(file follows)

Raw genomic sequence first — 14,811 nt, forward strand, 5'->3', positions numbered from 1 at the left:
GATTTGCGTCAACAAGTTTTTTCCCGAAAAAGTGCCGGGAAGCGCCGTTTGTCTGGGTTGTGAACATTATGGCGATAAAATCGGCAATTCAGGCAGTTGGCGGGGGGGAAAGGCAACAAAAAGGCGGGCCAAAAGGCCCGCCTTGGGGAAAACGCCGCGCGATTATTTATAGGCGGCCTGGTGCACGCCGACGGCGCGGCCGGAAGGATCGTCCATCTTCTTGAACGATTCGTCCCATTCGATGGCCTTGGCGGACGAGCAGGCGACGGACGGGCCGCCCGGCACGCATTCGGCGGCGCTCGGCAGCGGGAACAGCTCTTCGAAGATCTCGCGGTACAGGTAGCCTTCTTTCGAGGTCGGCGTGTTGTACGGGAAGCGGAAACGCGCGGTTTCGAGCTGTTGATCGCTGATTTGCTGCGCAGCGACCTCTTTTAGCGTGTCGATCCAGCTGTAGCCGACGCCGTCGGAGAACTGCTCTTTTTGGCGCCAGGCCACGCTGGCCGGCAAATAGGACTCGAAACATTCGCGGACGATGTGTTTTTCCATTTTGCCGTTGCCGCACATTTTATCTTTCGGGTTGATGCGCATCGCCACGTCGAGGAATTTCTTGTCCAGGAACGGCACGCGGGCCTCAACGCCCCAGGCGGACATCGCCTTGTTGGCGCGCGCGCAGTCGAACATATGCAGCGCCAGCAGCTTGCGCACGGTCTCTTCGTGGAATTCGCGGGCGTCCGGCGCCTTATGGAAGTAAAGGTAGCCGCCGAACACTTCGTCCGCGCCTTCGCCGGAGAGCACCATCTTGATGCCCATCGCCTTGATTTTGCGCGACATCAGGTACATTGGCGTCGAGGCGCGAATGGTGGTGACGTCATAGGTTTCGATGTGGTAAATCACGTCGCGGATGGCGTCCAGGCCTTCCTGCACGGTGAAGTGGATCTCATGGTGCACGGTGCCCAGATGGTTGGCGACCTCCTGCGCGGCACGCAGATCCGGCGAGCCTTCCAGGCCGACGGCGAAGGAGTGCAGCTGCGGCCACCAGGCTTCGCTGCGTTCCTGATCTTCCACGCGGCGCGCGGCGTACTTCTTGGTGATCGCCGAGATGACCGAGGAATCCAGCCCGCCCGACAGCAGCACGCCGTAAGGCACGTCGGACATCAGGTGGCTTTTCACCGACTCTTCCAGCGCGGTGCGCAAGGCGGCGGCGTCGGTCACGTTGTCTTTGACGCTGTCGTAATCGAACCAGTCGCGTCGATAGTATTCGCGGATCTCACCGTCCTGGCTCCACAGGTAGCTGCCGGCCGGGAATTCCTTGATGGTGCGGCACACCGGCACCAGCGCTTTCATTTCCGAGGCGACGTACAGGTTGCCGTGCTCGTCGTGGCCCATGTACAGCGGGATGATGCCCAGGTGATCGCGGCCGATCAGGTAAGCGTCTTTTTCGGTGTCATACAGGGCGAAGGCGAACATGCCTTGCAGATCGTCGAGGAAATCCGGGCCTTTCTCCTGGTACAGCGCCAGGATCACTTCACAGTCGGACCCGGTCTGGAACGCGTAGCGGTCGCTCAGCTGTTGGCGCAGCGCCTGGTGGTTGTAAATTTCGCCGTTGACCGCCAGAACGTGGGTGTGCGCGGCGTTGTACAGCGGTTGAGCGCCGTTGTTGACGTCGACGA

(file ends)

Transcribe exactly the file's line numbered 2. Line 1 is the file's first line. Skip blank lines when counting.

GATTTGCGTCAACAAGTTTTTTCCCGAAAAAGTGCCGGGAAGCGCCGTTTGTCTGGGTTGTGAACATTATGGCGATAAAATCGGCAATTCAGGCAGTTGGCGGGGGGGAAAGGCAACAAAAAGGCGGGCCAAAAGGCCCGCCTTGGGGAAAACGCCGCGCGATTATTTATAGGCGGCCTGGTGCACGCCGACGGCGCGGCCGGAAGGATCGTCCATCTTCTTGAACGATTCGTCCCATTCGATGGCCTTGGCGGACGAGCAGGCGACGGACGGGCCGCCCGGCACGCATTCGGCGGCGCTCGGCAGCGGGAACAGCTCTTCGAAGATCTCGCGGTACAGGTAGCCTTCTTTCGAGGTCGGCGTGTTGTACGGGAAGCGGAAACGCGCGGTTTCGAGCTGTTGATCGCTGATTTGCTGCGCAGCGACCTCTTTTAGCGTGTCGATCCAGCTGTAGCCGACGCCGTCGGAGAACTGCTCTTTTTGGCGCCAGGCCACGCTGGCCGGCAAATAGGACTCGAAACATTCGCGGACGATGTGTTTTTCCATTTTGCCGTTGCCGCACATTTTATCTTTCGGGTTGATGCGCATCGCCACGTCGAGGAATTTCTTGTCCAGGAACGGCACGCGGGCCTCAACGCCCCAGGCGGACATCGCCTTGTTGGCGCGCGCGCAGTCGAACATATGCAGCGCCAGCAGCTTGCGCACGGTCTCTTCGTGGAATTCGCGGGCGTCCGGCGCCTTATGGAAGTAAAGGTAGCCGCCGAACACTTCGTCCGCGCCTTCGCCGGAGAGCACCATCTTGATGCCCATCGCCTTGATTTTGCGCGACATCAGGTACATTGGCGTCGAGGCGCGAATGGTGGTGACGTCATAGGTTTCGATGTGGTAAATCACGTCGCGGATGGCGTCCAGGCCTTCCTGCACGGTGAAGTGGATCTCATGGTGCACGGTGCCCAGATGGTTGGCGACCTCCTGCGCGGCACGCAGATCCGGCGAGCCTTCCAGGCCGACGGCGAAGGAGTGCAGCTGCGGCCACCAGGCTTCGCTGCGTTCCTGATCTTCCACGCGGCGCGCGGCGTACTTCTTGGTGATCGCCGAGATGACCGAGGAATCCAGCCCGCCCGACAGCAGCACGCCGTAAGGCACGTCGGACATCAGGTGGCTTTTCACCGACTCTTCCAGCGCGGTGCGCAAGGCGGCGGCGTCGGTCACGTTGTCTTTGACGCTGTCGTAATCGAACCAGTCGCGTCGATAGTATTCGCGGATCTCACCGTCCTGGCTCCACAGGTAGCTGCCGGCCGGGAATTCCTTGATGGTGCGGCACACCGGCACCAGCGCTTTCATTTCCGAGGCGACGTACAGGTTGCCGTGCTCGTCGTGGCCCATGTACAGCGGGATGATGCCCAGGTGATCGCGGCCGATCAGGTAAGCGTCTTTTTCGGTGTCATACAGGGCGAAGGCGAACATGCCTTGCAGATCGTCGAGGAAATCCGGGCCTTTCTCCTGGTACAGCGCCAGGATCACTTCACAGTCGGACCCGGTCTGGAACGCGTAGCGGTCGCTCAGCTGTTGGCGCAGCGCCTGGTGGTTGTAAATTTCGCCGTTGACCGCCAGAACGTGGGTGTGCGCGGCGTTGTACAGCGGTTGAGCGCCGTTGTTGACGTCGACGA